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EU trade pact expected to spur Vietnam’s economic recovery

by NDO08 June 2020 Last updated at 17:14 PM

Bilateral trade between Vietnam and the EU in 2019 was nearly US$57 billion.
Bilateral trade between Vietnam and the EU in 2019 was nearly US$57 billion.

VTV.vn - The EU-Vietnam Free Trade Agreement (EVFTA) is expected to open the door wider for Vietnamese exports to the EU and help the Vietnamese economy regain its growth momentum following a difficult period due to the coronavirus outbreak.

Wider door

The Comprehensive and Progressive Agreement for Trans-Pacific Partnership (CPTPP) and the EVFTA are two important new-generation free trade agreements to which Vietnam is a party, the former being inherited from the Trans-Pacific Partnership after the United States unilaterally withdrew from it.

At the time, many economists believed that the implementation of the CPTPP would not be as effective as expected without the world’s largest economy. But in fact, the CPTPP has indeed brought about positive changes to Vietnam’s trade activities.

Data from the Ministry of Industry and Trade (MOIT) showed that Vietnam’s exports to CPTPP economies in the first year of its implementation were estimated at nearly US$40 billion, up 7.2% from a year earlier. It is worth mentioning that exports to Canada and Mexico, with which Vietnam has yet to enter into a trade agreement, grew sharply by 29.9% and 27.6% respectively. It is apparent that Vietnam’s export revenue of US$260 billion and trade surplus of US$10 billion in 2019 saw a fair amount of contribution from the CPTPP.

Similarly, if the EVFTA is soon fully implemented, it will create a great deal of exports opportunities since the EU is one of Vietnam’s most important trading partners with a population of 508 million and gross domestic product of US$18 trillion.

Bilateral trade in 2019 was nearly US$57 billion, of which Vietnamese exports accounted for US$42 billion. But such a figure, according to the MOIT’s Department of Export and Import, remains modest given the fact that the EU is the world’s second largest import market with an annual value of US$2,338 billion.

Vietnam’s exports to the EU account for just 2% of this market as only 42% of Vietnam’s shipments to the region are enjoying zero tariffs under the Generalised System of Preferences.

For years, Vietnamese enterprises have been struggling to establish a firm foothold in the EU market due to strong competition from other countries, especially China, as the price of Vietnamese products are usually 10-20% higher than theirs. As such, with the EVFTA’s strong commitments to market liberalisation, there is now a greater opportunity for Vietnam to increase its exports, especially garments, footwear, farming and timber products.

With the coronavirus outbreak affecting Vietnam and the global economy, economists have projected that Vietnam is unlikely to meet its growth target for 2020. Against this background, the EVFTA is expected to play a significant role in compensating losses incurred due to the economic slowdown. For enterprises, the pact will give them the opportunity to diversify their markets and regain a growth pattern after the epidemic.

Capitalising on opportunity

Tran Van Tac, director of Tuan Viet Footwear Company, has been anticipating the EVFTA for a long time as his firm’s exports are mainly to the US and EU. As the coronavirus pandemic has disrupted the global supply chain, he now hopes for brighter prospects for footwear exports with the implementation of the EVFTA as well as the containment of the coronavirus.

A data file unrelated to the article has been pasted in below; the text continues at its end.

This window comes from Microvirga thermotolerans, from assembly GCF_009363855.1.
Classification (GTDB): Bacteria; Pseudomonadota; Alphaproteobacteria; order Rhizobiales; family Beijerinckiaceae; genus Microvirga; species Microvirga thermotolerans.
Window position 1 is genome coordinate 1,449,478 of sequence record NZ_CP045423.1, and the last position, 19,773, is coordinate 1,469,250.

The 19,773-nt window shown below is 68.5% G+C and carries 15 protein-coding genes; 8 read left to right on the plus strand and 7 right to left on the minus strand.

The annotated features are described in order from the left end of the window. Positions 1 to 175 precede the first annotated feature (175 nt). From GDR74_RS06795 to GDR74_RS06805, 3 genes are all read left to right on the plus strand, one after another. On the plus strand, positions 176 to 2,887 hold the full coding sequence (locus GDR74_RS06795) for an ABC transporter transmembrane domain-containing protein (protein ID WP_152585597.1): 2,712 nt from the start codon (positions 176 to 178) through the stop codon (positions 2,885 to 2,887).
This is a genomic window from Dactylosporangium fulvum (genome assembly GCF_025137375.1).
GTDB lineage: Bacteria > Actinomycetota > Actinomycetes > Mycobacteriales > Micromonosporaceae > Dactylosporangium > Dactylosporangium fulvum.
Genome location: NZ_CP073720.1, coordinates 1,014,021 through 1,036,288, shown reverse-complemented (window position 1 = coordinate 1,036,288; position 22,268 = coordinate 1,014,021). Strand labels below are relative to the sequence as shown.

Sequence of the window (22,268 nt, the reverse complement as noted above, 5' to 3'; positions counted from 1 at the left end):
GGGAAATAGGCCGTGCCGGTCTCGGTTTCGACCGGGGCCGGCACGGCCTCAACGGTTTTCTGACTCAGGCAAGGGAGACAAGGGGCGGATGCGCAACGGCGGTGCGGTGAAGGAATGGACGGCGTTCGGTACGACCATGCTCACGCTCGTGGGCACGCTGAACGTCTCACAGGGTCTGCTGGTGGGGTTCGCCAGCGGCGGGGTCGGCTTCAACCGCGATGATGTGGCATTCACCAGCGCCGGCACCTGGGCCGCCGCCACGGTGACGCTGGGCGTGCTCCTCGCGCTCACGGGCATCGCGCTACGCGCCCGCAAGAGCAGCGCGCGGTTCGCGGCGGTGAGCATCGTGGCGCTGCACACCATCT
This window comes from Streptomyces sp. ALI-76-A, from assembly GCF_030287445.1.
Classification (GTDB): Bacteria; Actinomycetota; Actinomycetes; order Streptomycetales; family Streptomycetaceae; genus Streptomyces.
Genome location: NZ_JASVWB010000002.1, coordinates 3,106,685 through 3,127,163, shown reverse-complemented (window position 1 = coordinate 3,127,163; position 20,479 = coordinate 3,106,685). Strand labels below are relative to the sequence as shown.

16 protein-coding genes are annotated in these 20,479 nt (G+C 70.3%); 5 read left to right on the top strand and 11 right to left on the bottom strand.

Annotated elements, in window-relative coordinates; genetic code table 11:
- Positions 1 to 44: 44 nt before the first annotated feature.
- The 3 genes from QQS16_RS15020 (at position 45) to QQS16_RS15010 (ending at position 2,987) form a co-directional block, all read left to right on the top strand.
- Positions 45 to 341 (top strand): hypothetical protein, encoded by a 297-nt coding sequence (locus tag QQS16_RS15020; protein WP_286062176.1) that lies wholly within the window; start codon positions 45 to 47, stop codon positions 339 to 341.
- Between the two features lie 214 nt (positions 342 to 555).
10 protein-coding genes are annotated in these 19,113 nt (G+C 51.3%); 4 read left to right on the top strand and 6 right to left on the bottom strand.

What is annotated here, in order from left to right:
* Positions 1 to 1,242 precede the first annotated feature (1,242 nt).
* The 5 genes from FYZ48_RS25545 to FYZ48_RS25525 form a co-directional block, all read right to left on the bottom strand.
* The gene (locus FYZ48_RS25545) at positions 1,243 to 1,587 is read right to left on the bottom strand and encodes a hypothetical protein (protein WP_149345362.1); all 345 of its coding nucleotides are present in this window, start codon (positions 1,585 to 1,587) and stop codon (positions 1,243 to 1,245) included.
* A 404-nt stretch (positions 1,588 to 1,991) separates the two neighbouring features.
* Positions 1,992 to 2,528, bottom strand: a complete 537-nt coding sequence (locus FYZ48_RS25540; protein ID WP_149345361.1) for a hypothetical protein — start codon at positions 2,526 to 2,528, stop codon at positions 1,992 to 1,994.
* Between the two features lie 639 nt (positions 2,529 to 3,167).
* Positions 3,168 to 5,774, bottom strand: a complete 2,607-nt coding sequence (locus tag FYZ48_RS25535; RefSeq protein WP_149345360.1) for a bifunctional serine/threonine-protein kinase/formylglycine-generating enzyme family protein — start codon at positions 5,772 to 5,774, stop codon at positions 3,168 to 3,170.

The company is exporting its products to 50 countries, mainly Italy, therefore this is an opportunity to expand its market share and increase its competitiveness. Tuan Viet Footwear has informed its EU partners of the upcoming full ratification and implementation of the trade deal in order to prepare new orders in the future.

Tac stated that his European partners are also looking forward to the Vietnamese National Assembly’s ratification of the agreement so that Vietnamese footwear products imported into the EU will be more competitive.

Chairman of the Vietnam Chamber of Commerce and Industry (VCCI) Vu Tien Loc compares the EVFTA to an expressway for Vietnam to speed up its integration with the EU, helping to realise ambitions of economic breakthrough in the post-coronavirus recovery period.

He stated that opening such an expressway is just the beginning and much needs to be done so that the “economic caravan” can move smoothly and effectively. The government needs to formulate various laws, decrees and circulars to act as approach roads so that enterprises can gain access to the expressway.

In order for the EVFTA to be truly effective, it is necessary for the government to fine-tune institutions, upgrade infrastructure and enhance the quality of human resources. For enterprises, they need to learn about the opportunities and challenges brought about by this trade pact and make investments to restructure their sources of supply and the production chain in order to meet the pact’s standards. Enterprises may also have to ensure a higher level of compliance in order to meet stricter requirements on labour and environmental protection. The EVFTA merely opens a more favourable trading route but will not automatically bring success to enterprises failing to compete.

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